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Sonophoresis is a process that exponentially increases the absorption of topical compounds (transdermal delivery) into the epidermis, dermis and skin appendages. Sonophoresis occurs because ultrasound waves stimulate micro-vibrations within the skin epidermis and increase the overall kinetic energy of molecules making up topical agents. It is widely used in hospitals to deliver drugs through the skin. Pharmacists compound the drugs by mixing them with a coupling agent (gel, cream, ointment) that transfers ultrasonic energy from the ultrasound transducer to the skin. The ultrasound probably enhances drug transport by cavitation, microstreaming, and heating. Sonophoresis is also used in Physical Therapy.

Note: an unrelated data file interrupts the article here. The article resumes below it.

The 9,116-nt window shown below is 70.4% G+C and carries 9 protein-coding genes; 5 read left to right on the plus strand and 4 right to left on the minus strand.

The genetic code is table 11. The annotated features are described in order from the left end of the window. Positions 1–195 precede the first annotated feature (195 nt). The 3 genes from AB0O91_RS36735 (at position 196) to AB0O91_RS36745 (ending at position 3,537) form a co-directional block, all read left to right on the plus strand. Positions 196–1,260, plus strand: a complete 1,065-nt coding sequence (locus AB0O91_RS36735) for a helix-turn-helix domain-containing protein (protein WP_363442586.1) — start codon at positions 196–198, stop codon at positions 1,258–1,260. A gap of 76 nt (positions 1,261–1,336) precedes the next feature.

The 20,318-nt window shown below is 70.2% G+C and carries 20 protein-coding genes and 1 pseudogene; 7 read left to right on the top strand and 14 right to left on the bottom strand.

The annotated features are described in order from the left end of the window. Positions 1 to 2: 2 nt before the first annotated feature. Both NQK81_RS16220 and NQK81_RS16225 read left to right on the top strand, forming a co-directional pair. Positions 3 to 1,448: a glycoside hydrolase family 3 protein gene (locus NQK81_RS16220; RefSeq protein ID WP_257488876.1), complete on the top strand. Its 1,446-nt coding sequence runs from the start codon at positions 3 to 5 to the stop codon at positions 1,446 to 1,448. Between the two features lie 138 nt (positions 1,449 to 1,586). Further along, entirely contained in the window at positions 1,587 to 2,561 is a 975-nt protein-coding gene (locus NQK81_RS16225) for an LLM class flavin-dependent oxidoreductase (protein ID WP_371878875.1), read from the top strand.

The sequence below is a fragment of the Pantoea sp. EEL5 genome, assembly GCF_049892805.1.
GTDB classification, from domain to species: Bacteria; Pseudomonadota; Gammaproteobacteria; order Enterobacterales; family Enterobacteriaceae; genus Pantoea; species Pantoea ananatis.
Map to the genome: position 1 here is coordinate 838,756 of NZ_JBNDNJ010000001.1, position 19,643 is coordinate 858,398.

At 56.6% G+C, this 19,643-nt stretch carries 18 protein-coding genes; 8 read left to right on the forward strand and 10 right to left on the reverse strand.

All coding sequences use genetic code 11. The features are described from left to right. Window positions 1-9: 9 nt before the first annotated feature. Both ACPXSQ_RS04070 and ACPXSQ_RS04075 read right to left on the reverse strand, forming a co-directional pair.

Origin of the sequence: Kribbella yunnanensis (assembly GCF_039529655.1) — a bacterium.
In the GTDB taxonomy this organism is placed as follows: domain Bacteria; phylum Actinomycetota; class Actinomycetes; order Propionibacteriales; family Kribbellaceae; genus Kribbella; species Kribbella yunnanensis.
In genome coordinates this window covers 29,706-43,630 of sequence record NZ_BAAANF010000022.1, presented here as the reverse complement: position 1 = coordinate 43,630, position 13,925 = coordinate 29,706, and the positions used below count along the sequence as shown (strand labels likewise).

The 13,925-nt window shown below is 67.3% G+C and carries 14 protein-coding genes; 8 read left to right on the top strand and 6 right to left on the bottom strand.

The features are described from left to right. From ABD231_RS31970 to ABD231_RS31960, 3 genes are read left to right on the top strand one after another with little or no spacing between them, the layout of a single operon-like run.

Additional recommended knowledge
In addition to its effects in delivering compounds into the skin, sonophoresis is being investigated as a way of drawing compounds such as glucose out of the skin.
References Ansel's Pharmaceutical Dosage Forms and Drug Delivery System (Page 300) (ISBN 0-7817-4612-4)
|This article is licensed under the GNU Free Documentation License. It uses material from the Wikipedia article "Sonophoresis". A list of authors is available in Wikipedia.|